How Banks Make The Bogus Check Scam So Easy
from the no-one-takes-the-blame dept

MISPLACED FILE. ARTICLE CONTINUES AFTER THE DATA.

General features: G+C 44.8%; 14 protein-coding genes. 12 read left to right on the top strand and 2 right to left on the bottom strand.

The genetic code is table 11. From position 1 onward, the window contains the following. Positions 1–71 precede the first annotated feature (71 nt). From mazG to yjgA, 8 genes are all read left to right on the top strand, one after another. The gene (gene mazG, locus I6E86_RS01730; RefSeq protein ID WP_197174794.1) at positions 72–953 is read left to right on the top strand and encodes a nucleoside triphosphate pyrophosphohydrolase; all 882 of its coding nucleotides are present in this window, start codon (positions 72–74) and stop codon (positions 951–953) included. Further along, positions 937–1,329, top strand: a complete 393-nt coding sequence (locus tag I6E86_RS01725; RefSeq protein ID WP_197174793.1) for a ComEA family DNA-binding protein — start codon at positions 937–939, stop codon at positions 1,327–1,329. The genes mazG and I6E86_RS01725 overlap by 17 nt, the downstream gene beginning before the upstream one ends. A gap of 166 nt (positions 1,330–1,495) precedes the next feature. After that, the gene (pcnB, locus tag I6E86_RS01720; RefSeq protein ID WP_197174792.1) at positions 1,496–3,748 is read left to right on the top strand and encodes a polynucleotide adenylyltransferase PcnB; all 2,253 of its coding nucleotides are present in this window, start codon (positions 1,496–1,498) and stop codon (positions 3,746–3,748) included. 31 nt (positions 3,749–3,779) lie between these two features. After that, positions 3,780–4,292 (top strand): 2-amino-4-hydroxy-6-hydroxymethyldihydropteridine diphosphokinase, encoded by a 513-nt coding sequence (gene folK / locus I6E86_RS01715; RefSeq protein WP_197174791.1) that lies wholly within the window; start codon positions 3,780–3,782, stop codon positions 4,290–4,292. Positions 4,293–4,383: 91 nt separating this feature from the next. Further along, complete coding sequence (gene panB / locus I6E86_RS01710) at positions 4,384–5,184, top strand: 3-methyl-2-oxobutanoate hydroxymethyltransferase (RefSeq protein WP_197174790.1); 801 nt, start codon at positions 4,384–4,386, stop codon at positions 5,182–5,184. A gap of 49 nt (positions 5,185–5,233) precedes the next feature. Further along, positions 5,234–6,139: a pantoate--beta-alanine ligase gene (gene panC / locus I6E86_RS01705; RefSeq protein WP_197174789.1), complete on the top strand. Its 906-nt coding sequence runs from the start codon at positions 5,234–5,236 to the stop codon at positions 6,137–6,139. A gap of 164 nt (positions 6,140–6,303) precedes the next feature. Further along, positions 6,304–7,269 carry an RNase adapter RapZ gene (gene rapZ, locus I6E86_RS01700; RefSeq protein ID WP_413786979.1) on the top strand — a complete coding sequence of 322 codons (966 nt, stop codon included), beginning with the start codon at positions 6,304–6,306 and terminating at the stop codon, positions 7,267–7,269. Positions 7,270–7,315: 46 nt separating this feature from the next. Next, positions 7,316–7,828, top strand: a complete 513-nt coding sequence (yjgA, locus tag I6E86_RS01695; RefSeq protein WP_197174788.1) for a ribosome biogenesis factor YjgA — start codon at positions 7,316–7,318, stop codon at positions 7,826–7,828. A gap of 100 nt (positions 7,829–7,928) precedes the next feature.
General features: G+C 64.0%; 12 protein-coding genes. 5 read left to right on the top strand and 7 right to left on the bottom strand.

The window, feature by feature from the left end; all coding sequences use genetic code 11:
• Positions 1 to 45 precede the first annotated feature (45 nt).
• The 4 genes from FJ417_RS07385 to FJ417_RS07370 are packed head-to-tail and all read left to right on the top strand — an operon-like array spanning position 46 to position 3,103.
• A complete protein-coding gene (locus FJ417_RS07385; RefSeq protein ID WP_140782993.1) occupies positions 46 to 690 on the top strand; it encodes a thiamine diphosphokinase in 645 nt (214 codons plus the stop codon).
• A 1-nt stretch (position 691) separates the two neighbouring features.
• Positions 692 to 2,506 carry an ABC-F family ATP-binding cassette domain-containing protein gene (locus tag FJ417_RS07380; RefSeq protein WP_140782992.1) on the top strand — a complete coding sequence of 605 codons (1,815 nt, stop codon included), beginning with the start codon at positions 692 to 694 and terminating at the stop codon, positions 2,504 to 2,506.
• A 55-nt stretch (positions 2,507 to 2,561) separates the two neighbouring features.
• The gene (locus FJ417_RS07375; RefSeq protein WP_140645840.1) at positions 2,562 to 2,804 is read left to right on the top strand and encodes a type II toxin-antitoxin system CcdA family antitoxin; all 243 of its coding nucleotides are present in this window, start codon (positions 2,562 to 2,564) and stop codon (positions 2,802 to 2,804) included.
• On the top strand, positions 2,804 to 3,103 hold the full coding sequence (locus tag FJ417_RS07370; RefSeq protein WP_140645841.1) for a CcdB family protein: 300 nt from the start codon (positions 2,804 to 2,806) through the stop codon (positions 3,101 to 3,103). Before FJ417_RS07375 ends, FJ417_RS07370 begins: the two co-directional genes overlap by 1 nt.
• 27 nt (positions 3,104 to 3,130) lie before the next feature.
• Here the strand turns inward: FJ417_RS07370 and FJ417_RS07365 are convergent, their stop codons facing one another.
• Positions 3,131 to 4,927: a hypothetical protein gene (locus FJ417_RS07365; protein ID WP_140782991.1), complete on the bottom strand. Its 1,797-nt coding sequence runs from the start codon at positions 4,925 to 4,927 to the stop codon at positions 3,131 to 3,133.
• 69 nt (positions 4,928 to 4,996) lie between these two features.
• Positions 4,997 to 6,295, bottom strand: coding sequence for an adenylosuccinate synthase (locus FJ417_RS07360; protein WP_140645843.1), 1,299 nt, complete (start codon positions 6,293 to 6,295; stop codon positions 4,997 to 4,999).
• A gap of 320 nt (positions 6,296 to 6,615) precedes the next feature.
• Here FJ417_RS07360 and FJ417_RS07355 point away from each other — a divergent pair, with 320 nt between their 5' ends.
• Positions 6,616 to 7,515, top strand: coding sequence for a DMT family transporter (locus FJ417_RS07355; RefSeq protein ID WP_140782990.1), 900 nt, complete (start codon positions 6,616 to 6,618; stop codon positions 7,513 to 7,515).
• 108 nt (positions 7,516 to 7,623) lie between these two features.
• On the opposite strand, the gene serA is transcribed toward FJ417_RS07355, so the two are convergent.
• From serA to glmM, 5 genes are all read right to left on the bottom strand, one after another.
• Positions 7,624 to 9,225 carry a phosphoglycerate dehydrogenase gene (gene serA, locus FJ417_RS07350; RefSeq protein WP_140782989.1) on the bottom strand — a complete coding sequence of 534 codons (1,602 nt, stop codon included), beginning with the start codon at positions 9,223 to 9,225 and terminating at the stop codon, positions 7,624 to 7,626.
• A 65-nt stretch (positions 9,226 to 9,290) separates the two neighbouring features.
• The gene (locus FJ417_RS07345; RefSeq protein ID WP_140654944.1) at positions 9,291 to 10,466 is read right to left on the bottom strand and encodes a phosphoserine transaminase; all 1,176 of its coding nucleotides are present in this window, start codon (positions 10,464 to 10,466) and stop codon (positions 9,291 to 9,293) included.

It's been many years since we first heard about the now popular variation on the typical Nigerian 419 scam. It involved sending someone a large check, often after winning a big ticket item in an online auction. The check would be for much more than the winning bid, and the sender would make some excuse and simply ask the seller to send back the difference after the check cleared. This works because banks are required to clear checks quickly -- and most people assume that once a check "clears" that means it's valid. So they send off thousands of dollars, only to discover a few days later that the check was a fake. That means they not only don't have the money for whatever they sold, but they're also out the extra thousands they sent the scammer. The victims in such scams often are suspicious, but because many banks tell them the check is fine after it's cleared, they feel they're safe. In one case, a few years ago, we even wrote about a lawsuit between a bank and a scam victim over this issue. However, it's amazing that it's taken this long for people to start questioning why banks continue to tell people checks are okay after they've cleared -- and why they don't do more to protect people from such scams. The banks blame the law, noting that they're required to make the money available before they can actually verify the legitimacy of the check -- but it would seem like banks could do a much better job reminding people that the checks may not be legitimate even after they've cleared.